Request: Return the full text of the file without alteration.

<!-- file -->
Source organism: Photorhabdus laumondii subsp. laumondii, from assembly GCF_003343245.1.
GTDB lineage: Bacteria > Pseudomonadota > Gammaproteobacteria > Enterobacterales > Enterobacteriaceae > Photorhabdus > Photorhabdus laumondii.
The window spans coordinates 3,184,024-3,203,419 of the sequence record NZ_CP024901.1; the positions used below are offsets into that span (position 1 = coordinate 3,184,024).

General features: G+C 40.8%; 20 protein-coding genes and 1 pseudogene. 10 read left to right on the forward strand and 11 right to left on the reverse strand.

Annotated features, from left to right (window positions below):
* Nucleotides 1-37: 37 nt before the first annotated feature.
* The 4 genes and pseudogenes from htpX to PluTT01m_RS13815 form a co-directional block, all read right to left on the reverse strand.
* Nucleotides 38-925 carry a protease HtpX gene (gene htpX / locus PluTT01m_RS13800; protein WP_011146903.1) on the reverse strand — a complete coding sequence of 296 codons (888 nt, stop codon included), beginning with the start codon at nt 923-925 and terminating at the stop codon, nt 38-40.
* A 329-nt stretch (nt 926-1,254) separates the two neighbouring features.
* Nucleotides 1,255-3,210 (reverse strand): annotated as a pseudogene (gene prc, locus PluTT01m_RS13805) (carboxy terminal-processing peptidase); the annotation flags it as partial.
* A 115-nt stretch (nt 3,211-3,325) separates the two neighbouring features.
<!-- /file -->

Source organism: Photorhabdus laumondii subsp. laumondii, from assembly GCF_003343245.1.
GTDB lineage: Bacteria > Pseudomonadota > Gammaproteobacteria > Enterobacterales > Enterobacteriaceae > Photorhabdus > Photorhabdus laumondii.
The window spans coordinates 3,184,024-3,203,419 of the sequence record NZ_CP024901.1; the positions used below are offsets into that span (position 1 = coordinate 3,184,024).

General features: G+C 40.8%; 20 protein-coding genes and 1 pseudogene. 10 read left to right on the forward strand and 11 right to left on the reverse strand.

Annotated features, from left to right (window positions below):
* Nucleotides 1-37: 37 nt before the first annotated feature.
* The 4 genes and pseudogenes from htpX to PluTT01m_RS13815 form a co-directional block, all read right to left on the reverse strand.
* Nucleotides 38-925 carry a protease HtpX gene (gene htpX / locus PluTT01m_RS13800; protein WP_011146903.1) on the reverse strand — a complete coding sequence of 296 codons (888 nt, stop codon included), beginning with the start codon at nt 923-925 and terminating at the stop codon, nt 38-40.
* A 329-nt stretch (nt 926-1,254) separates the two neighbouring features.
* Nucleotides 1,255-3,210 (reverse strand): annotated as a pseudogene (gene prc, locus PluTT01m_RS13805) (carboxy terminal-processing peptidase); the annotation flags it as partial.
* A 115-nt stretch (nt 3,211-3,325) separates the two neighbouring features.